What am I saying? Strive to make EVERY novel a Thriller. No, not with hype and a million plot twists or you-can’t-turn-away gory details, but with QUALITY WRITING.
Did you happen to notice that WRITING CRAFT is number one on that list?
Darn skippy it is!
Just because you are writing Women’s Lit or a Western Romance, doesn’t mean you scrimp on the high intensity. It means add it in, in an alternative way. Learn how to tell your story with the best writing craft possible. Don’t write down to you readers. Find out what works and what doesn’t.
That is what those pesky NYT best sellers are doing. NYT best sellers have learned how to ramp up the character’s deep emotional detail instead of the gory details of any old thriller. NYT best sellers have learned how to show active environment even when it is simply a scene in a kitchen or coffee shop or a street corner. NYT best sellers have learned how to move story forward through dynamic dialogue runs.
NYT best sellers are NYT best sellers for a reason.
You say your Romance novel isn’t about life or death?
The stakes can be just as high as life or death because your character’s spirit will die if she doesn’t have her happy ending. Right?
I don’t care what genre you are writing, I want you to be at the top of your game. And so do your readers.
One genre is not above another genre in terms of writing craft…or it shouldn’t be. From authors that pump out a book every three months for Harlequin authors that have been working on the same novel for years and make it to Oprah’s Top Ten, if you are striving to be published in ANY capacity, I expect excellence on that page.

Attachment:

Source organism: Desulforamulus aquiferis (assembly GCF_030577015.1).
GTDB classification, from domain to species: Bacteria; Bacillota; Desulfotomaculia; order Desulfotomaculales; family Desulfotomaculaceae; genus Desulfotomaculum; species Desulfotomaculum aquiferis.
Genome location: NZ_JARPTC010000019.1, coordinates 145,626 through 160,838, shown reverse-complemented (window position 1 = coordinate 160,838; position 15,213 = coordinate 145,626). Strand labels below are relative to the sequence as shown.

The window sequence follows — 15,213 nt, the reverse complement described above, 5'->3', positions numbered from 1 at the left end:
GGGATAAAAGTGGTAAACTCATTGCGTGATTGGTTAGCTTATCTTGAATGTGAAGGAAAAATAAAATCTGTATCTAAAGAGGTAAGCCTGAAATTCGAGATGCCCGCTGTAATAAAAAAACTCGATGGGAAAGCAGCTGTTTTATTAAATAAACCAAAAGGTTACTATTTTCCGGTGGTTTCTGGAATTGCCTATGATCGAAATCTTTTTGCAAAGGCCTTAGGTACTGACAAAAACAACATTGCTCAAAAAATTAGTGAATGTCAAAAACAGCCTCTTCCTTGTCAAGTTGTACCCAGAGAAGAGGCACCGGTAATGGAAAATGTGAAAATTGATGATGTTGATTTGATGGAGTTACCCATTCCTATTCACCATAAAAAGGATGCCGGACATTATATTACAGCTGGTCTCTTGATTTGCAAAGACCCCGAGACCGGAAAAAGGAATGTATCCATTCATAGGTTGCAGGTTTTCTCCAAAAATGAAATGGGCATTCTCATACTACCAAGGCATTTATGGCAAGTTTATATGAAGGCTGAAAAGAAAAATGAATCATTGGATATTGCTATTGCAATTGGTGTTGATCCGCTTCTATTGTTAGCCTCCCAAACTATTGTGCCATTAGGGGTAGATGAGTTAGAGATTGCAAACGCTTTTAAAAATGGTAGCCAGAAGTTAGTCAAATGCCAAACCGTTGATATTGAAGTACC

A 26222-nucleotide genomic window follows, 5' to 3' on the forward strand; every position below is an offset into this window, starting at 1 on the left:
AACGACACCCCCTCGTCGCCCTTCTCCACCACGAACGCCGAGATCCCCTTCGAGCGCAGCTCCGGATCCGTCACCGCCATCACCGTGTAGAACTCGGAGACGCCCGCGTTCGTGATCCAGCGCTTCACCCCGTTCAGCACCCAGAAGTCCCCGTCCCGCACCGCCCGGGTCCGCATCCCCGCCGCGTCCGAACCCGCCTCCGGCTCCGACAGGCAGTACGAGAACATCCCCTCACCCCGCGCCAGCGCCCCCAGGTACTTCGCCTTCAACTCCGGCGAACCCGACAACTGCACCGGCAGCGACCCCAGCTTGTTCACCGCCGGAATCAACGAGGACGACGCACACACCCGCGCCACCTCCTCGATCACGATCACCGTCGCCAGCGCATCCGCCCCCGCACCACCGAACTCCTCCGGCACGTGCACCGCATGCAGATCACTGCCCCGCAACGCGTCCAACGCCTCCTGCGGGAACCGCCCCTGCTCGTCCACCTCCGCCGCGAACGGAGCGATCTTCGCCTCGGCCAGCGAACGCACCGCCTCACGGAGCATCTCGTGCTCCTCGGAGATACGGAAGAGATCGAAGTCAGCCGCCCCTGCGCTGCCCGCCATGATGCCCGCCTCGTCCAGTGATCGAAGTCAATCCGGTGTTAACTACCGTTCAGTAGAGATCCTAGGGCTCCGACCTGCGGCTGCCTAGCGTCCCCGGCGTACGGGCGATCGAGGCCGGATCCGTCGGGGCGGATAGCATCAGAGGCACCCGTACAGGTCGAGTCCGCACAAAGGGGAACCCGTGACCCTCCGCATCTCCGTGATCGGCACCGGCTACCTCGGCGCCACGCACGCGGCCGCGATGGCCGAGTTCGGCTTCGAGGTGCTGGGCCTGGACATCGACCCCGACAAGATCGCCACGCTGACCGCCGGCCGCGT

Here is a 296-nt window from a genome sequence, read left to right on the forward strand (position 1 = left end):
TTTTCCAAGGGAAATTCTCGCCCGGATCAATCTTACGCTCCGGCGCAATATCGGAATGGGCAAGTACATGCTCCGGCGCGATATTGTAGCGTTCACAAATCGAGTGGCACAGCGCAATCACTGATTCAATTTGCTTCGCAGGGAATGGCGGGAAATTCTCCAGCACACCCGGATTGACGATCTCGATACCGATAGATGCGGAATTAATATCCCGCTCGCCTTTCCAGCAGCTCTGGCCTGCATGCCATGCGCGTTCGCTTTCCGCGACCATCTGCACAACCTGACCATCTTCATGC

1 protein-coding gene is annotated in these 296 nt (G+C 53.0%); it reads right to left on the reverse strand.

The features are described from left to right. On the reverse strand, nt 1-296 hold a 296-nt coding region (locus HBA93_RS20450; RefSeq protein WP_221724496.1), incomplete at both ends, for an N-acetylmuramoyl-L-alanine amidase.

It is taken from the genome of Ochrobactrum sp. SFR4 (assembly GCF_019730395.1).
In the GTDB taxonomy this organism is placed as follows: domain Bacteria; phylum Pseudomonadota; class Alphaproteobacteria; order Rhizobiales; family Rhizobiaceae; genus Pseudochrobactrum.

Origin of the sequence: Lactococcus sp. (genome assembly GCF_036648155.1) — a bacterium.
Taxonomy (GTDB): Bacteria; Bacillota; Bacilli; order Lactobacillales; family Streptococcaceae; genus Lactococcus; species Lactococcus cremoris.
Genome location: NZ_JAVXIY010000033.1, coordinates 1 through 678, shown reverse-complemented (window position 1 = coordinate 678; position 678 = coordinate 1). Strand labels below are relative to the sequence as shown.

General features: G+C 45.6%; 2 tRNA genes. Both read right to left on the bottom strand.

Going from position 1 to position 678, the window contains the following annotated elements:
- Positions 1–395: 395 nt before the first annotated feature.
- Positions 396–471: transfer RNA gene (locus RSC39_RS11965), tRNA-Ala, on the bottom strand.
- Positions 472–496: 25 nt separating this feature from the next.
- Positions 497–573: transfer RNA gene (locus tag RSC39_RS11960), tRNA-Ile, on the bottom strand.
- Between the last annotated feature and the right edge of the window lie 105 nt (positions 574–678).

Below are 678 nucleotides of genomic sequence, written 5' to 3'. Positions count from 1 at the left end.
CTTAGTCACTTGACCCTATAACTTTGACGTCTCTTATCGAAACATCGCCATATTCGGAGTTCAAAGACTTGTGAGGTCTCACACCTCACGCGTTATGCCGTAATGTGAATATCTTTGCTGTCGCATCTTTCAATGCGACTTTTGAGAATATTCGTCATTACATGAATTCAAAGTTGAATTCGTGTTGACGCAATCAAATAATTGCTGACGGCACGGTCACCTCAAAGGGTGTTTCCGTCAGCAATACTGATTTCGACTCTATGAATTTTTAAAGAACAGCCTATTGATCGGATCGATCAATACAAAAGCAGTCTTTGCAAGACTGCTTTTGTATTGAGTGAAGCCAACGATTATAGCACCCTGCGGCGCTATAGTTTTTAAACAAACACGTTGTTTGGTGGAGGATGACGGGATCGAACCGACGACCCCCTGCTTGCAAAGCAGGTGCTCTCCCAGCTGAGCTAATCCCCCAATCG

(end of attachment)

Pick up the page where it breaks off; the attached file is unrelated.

Not just because I am an editor, but, because I am a reader.
You DO NOT want your readers passing on your book because they have read the first chapter on their Kindle and they aren’t impressed. You DO NOT want your readers struggling to finish your novel and in turn, never buying another one of your books.
You DO want your reader to be dazzled and emotionally attached to your characters, plot, and sucked in by writing craft. How are you going to do this? By following in the footsteps of the THRILLER. Dig in to a quality thriller and take note of how they:
- Show emotion through EVERY aspect of writing craft
- Show active description
- Show active dramatic moments within the dialogue
- Show character description and characterization through body language and dialogue cues
This is what I want to read, every time I crack open a novel, thriller or non-thriller.
So, writers, my last question to you: Is your novel “freezer-worthy?”
Before you go skipping off to slave over your laptops because now you have a renewed passion to slam quality writing into your novel, I’ve found a snippet from a quality thriller, by one of my “freezer-worthy” favorite authors, Lisa Unger.
And I have done a quickie dramatic dissection to show-off how Unger executes the Four Show list above. If your passion wasn’t renewed before, it will be after this.